Existentialism: Finding Meaning in Suffering

What does suffering mean to you? For Viktor Frankl, and other unfortunate souls, it meant being imprisoned in Nazi concentration camps. These camps were disgusting places full of torture, pain, and suffering. Chances of surviving were, at most, 1 in 28. Prisoners found themselves rejoicing at the sight of a few peas in an otherwise watery bowl of soup. If that’s the happiest part of someone’s day, it says a lot about how much their suffering. Prisoners often worried about the well-being of their family and friends who had been separated from them. It’s hard to even imagine the suffering that the prisoners went through. Amidst their suffering, many prisoners contemplated and many performed suicide by running into the electric fences. These prisoners ceased to have hope, they saw no future for themselves. They felt that their lives had became meaningless and they had lost the will to live. On the other hand, some prisoners, like Viktor, were able to find meaning in their suffering. In a world where people will commonly proclaim “why me” whenever something bad happens, I wanted to find out how someone could persevere through one of the darkest periods in humankind and find an answer to that question for themselves.


Essentialism


Prior to World War 2, essentialism was a fairly standard belief. This was the idea that we were born with an “essence”. An essence can be considered as a part of a person, or thing, that defines them. Without that defining quality, they would no longer be that thing. For example, the specific sperm and egg that made me are a part of my essence. If it were a different sperm, or a different egg, I would no longer be me. Some philosophers believe that as part of our essence we were born with a purpose. The atrocities witnessed during WW2 really made humanity question this. It’s understandable to question whether life really has a pre-destined meaning if all someone experiences is suffering.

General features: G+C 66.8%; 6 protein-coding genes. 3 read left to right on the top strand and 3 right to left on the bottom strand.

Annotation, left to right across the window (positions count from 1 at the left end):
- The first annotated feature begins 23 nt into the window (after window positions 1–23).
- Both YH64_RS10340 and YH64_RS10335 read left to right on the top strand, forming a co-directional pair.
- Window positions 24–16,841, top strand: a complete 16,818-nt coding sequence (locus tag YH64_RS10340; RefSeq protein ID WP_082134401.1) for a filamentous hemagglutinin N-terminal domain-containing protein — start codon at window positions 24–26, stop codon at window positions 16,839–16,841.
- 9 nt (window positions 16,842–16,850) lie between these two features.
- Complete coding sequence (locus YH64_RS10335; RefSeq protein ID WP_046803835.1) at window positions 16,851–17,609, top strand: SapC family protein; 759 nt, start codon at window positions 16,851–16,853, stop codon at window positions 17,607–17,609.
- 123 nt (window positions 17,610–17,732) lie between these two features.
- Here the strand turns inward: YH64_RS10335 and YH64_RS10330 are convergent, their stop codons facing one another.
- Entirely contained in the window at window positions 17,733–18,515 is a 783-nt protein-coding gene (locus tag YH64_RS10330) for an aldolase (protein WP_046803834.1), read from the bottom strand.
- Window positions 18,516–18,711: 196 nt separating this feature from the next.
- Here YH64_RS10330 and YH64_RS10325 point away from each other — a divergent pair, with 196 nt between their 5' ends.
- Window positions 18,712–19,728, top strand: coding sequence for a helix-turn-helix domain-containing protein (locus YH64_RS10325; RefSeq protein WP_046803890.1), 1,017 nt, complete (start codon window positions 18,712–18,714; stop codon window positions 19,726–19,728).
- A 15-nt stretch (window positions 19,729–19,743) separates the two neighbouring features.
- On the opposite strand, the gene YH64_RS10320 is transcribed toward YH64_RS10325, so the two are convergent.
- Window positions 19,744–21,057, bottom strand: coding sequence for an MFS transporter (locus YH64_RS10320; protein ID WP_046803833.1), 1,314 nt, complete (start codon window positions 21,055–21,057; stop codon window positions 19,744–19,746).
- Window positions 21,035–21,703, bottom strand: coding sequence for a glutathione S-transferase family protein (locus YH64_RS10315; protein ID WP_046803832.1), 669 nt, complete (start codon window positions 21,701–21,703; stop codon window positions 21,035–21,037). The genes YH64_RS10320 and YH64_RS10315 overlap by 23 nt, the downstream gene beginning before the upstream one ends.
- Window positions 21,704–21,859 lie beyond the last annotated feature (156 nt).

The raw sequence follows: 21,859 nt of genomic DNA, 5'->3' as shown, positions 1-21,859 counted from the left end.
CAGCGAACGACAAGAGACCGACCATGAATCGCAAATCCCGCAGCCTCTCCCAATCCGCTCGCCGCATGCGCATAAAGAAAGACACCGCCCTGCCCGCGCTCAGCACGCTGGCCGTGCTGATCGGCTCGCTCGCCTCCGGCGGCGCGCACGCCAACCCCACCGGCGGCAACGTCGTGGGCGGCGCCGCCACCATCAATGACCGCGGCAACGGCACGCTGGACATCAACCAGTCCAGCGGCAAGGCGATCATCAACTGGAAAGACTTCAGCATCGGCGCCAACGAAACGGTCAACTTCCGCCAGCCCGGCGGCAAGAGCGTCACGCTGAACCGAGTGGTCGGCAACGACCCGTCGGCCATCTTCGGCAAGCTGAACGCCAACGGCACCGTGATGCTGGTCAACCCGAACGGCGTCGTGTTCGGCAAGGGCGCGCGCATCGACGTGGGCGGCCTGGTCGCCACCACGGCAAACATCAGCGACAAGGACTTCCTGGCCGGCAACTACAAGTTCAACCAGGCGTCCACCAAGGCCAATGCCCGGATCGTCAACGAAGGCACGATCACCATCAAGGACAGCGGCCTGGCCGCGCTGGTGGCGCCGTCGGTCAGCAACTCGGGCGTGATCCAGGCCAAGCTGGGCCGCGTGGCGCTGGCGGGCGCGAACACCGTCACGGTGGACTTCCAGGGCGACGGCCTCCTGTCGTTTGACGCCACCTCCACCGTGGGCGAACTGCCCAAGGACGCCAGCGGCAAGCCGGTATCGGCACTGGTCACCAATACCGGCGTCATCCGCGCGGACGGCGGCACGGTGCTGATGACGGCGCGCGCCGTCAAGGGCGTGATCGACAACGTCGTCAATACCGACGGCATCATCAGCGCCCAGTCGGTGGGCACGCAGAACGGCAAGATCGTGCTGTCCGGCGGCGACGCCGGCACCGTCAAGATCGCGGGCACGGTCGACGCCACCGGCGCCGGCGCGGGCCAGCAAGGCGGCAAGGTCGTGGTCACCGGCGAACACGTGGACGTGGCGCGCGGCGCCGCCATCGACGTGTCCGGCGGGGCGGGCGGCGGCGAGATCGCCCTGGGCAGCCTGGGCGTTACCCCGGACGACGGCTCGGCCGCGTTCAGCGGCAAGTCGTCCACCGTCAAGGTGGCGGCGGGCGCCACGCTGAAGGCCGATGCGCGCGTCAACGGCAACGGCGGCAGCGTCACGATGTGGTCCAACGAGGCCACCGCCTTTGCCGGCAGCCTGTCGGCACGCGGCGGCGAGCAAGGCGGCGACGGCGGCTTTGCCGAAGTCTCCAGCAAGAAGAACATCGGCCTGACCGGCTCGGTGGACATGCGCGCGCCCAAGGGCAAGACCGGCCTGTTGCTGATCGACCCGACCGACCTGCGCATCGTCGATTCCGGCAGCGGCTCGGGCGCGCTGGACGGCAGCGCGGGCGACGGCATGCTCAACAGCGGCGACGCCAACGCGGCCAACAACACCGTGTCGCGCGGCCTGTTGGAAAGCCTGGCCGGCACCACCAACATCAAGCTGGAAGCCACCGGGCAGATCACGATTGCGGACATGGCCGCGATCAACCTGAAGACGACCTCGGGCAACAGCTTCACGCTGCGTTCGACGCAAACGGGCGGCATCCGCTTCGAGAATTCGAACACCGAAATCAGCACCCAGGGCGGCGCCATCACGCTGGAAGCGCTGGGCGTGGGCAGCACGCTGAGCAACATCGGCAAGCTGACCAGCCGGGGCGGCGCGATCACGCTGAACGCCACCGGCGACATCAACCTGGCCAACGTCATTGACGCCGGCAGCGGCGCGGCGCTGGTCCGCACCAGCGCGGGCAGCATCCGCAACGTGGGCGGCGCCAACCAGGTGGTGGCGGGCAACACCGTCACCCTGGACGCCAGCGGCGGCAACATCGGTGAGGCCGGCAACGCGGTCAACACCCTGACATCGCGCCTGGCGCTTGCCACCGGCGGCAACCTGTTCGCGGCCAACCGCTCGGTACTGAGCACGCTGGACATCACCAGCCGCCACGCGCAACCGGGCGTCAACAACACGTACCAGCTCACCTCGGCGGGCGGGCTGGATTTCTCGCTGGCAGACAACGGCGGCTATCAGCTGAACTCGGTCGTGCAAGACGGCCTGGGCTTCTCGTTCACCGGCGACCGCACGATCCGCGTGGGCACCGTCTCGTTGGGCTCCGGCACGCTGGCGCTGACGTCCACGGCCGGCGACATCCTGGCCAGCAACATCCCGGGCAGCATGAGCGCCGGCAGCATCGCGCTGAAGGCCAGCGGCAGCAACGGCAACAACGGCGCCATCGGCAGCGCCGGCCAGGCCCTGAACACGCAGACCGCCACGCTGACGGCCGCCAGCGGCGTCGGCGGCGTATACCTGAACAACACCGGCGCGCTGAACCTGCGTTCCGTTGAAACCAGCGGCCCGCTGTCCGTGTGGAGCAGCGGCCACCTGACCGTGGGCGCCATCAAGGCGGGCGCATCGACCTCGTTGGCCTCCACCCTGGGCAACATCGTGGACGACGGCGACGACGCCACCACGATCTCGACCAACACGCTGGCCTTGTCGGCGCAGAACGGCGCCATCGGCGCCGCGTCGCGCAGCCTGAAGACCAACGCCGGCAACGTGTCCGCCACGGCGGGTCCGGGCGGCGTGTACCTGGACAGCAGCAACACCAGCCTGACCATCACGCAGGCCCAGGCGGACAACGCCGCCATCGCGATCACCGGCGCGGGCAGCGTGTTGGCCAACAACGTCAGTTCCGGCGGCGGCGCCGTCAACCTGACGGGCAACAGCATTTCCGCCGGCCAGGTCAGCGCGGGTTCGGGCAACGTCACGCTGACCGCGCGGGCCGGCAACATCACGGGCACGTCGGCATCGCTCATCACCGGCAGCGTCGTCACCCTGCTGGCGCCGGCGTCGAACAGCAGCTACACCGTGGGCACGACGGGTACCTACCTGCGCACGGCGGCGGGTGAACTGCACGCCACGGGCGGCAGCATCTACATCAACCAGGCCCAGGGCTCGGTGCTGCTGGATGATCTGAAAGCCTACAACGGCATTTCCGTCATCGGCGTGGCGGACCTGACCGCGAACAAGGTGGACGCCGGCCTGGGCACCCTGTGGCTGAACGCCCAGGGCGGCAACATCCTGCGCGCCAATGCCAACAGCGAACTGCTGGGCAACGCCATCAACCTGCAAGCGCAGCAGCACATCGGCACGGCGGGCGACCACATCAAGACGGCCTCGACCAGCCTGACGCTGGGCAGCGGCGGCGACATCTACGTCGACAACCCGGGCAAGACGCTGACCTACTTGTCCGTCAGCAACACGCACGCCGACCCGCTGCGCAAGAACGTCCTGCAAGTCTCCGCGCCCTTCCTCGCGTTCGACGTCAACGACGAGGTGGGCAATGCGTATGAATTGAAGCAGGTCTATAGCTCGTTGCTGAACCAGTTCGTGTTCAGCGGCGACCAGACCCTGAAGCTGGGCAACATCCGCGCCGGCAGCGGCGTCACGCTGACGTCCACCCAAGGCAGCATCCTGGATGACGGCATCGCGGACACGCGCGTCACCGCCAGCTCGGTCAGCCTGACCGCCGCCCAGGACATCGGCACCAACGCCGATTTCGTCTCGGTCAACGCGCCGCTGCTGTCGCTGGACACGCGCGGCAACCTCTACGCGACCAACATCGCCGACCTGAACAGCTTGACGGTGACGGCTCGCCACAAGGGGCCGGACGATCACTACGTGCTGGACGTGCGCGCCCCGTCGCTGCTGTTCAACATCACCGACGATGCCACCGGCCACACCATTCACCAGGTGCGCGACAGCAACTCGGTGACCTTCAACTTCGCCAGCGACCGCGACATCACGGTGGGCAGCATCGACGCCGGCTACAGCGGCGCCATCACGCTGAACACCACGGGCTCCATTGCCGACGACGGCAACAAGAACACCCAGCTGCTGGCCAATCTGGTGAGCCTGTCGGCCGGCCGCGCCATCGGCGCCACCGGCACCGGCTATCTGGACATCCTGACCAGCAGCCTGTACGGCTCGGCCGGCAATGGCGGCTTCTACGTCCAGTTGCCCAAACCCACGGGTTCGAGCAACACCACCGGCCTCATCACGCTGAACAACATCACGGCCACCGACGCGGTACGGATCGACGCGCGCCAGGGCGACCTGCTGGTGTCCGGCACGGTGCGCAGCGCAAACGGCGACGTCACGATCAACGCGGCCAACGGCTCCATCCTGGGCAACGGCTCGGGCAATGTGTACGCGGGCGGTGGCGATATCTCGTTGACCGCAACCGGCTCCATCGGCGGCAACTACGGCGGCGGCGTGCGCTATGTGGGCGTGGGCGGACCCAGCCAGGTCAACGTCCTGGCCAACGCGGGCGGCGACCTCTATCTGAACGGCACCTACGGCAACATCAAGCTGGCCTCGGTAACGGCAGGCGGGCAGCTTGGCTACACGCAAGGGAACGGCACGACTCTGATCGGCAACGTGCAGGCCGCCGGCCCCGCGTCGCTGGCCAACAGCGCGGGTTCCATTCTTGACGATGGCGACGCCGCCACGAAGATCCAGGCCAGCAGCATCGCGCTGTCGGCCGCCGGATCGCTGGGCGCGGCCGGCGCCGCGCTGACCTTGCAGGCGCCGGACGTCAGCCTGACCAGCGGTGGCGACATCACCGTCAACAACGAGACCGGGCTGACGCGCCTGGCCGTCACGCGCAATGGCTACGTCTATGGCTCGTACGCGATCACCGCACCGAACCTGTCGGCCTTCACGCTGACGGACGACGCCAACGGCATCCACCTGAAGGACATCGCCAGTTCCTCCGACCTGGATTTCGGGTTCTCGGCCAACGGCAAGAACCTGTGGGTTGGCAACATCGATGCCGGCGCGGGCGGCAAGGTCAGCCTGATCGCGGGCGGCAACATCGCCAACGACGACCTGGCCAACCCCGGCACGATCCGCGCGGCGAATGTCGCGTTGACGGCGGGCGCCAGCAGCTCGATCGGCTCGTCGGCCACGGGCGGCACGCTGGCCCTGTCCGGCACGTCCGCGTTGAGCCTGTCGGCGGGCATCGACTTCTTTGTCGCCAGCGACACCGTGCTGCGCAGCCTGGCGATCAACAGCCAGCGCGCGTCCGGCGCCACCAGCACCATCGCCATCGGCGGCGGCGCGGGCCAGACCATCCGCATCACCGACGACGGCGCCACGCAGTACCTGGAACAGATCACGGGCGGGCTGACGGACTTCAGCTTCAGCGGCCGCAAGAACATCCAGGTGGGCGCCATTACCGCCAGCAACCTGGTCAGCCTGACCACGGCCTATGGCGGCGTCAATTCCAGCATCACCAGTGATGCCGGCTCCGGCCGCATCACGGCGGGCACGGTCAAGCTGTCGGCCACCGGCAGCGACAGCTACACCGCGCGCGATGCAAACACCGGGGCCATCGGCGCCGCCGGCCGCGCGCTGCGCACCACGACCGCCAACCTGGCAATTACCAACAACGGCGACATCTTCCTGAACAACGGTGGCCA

Existentialism


Post-WW2 the concept of existentialism became much more widespread. Existentialism is the idea that we are born without a purpose, and that we are left to define our own. This is often stated as: existence precedes essence. We are born first into a meaningless world, and then we define our own meaning. Some people think that existentialism is a depressing view of the world because it says that the world has no ultimate and objective  meaning. Others disagree. They may see it as a beautiful and liberating philosophy. One that allows them to find a potentially infinite amount of meaning in the world and gives them the freedom to define that for themselves. Every second, every minute, and every hour of every day they have the ability to define a new meaning for themselves. A new reason to live. 


Finding Meaning in a Concentration Camp


Existentialism was the key philosophy that allowed Viktor Frankl to find meaning in his suffering, during his time in concentration camps. To quote him, “when we are no longer able to change a situation - just think of an incurable disease such as inoperable cancer - we are challenged to change ourselves.”  Existentialists have the ability to take an adversity and overcome it, or empower themselves, by giving it meaning. As circumstances change, they give themselves the freedom to change their meanings and attitude. They don’t ask life what its meaning is but they are constantly being asked by life. How they choose to live is their answer. 

Frankl argues that humans do not seek a tensionless state. In fact, a tensionless state can result in another problem that Viktor called the existential vacuum: a complete lack of purpose or meaninglessness in life. Viktor argues that it’s within this vacuum that depression, aggression, and addiction can arise. I believe Viktor would argue that in order to overcome this dilemma a certain amount of tension is required. But, this tension must be worth overcoming for the individual. So it’s not about avoiding suffering or stress at all costs but finding meaning in suffering or finding something worth suffering for. I think this quote by Viktor beautifully summarizes the key take away:

Between stimulus and response there is a space. In that space is our power to choose our response. In our response lies our growth and our freedom.
— Viktor Frankl

Think of someone being cut off in rush hour traffic. In between the impulse, them being cut off, and their reaction there is a space. In this space they have the ability to choose their reaction to that impulse. In the same way, there is a space between our suffering and our reaction to it. We have the ability to choose our reaction and give new meaning to our suffering. In a way, we become worthy of our suffering.